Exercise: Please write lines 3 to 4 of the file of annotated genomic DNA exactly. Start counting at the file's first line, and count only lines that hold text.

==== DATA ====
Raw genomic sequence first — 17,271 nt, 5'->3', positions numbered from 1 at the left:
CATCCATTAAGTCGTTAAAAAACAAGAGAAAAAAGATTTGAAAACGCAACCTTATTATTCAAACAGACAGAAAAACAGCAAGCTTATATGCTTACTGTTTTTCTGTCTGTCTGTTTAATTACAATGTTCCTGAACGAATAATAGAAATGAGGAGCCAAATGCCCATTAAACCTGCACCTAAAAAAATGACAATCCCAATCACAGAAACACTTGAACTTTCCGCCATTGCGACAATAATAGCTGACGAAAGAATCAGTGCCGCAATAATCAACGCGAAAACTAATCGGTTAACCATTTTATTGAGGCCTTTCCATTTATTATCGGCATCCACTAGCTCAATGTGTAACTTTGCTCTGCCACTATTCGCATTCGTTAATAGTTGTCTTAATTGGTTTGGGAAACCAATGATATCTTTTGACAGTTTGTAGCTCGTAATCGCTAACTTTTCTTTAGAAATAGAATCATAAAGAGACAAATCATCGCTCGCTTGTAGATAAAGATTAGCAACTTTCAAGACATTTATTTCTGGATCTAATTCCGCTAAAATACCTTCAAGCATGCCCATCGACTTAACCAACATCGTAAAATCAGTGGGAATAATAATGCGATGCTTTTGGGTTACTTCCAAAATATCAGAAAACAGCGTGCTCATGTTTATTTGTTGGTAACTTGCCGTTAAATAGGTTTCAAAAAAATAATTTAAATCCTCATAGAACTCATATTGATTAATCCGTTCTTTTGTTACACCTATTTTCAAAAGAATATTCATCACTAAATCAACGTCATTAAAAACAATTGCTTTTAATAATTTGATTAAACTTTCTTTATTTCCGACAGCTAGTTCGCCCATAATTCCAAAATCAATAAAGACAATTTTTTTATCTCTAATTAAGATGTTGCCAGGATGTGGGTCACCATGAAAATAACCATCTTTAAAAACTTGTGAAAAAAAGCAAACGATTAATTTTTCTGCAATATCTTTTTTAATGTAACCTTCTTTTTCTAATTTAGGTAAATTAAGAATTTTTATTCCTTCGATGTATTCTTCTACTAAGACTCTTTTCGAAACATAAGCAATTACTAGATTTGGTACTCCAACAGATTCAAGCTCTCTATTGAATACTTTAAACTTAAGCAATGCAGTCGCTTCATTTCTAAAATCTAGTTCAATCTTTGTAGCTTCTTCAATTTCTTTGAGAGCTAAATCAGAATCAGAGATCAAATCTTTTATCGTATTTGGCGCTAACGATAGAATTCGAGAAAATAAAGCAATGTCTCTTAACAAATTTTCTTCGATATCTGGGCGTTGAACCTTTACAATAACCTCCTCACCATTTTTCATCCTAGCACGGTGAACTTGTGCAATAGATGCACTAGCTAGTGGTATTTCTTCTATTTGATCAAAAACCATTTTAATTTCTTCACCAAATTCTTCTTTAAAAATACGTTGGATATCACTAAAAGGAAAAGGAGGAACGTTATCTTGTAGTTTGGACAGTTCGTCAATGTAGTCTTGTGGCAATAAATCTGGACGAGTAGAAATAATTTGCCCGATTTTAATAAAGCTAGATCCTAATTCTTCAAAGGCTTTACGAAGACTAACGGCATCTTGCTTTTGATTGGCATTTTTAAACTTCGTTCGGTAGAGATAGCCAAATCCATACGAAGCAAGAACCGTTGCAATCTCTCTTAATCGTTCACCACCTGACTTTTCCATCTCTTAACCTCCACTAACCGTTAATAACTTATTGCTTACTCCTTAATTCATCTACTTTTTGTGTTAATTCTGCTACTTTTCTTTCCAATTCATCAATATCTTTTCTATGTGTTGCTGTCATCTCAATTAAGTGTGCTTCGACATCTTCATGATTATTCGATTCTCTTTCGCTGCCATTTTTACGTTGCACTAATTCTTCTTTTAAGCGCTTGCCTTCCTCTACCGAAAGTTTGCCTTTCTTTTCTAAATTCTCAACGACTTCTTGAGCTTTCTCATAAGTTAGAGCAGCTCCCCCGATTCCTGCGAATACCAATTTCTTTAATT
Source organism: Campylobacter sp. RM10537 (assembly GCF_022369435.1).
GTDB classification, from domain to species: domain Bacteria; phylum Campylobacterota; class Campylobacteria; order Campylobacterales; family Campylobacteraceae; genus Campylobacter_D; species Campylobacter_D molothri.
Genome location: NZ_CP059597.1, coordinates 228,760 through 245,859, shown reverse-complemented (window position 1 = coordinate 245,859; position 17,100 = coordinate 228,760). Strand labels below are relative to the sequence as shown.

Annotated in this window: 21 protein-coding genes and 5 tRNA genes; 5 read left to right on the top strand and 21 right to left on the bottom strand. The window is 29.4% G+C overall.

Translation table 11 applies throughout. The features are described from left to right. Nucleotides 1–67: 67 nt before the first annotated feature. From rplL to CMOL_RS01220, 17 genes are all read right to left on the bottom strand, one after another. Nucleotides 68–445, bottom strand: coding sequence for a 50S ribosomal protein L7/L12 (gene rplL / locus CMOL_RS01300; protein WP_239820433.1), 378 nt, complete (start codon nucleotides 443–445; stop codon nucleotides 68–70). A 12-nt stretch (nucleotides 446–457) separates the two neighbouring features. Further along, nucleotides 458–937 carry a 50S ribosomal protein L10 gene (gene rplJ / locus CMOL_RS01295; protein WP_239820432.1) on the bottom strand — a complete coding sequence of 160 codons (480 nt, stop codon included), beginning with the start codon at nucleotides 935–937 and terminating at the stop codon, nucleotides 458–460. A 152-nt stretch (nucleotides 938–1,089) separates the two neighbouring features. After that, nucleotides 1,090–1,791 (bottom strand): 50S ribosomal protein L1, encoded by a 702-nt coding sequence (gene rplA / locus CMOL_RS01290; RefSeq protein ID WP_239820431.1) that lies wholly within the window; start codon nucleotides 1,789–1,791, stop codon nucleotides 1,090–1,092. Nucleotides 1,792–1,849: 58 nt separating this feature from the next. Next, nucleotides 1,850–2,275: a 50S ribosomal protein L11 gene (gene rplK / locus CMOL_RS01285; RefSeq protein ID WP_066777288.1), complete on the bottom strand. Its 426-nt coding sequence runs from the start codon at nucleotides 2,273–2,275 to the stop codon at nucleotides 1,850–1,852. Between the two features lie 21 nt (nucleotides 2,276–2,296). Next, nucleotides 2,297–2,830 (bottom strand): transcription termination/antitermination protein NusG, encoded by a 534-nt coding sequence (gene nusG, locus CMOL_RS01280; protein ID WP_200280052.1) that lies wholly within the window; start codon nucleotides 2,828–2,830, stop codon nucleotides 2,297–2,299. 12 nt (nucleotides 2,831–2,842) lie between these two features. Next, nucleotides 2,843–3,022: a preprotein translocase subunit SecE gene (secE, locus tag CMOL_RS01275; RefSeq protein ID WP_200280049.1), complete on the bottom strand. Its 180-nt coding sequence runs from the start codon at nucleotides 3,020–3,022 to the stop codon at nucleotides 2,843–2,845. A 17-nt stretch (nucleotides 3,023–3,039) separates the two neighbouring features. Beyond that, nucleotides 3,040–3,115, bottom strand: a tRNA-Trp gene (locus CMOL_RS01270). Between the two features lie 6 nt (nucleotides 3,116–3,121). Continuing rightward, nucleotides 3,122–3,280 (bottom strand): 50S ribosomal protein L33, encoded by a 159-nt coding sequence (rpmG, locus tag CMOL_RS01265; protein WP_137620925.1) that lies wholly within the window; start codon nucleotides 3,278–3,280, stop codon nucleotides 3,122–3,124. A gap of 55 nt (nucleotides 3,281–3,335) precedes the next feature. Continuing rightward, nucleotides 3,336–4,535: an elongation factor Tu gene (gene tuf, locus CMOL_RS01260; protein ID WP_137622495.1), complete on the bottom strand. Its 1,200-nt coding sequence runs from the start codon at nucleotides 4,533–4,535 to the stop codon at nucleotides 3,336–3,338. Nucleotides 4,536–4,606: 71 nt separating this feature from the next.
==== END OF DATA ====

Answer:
Source organism: Campylobacter sp. RM10537 (assembly GCF_022369435.1).
GTDB classification, from domain to species: domain Bacteria; phylum Campylobacterota; class Campylobacteria; order Campylobacterales; family Campylobacteraceae; genus Campylobacter_D; species Campylobacter_D molothri.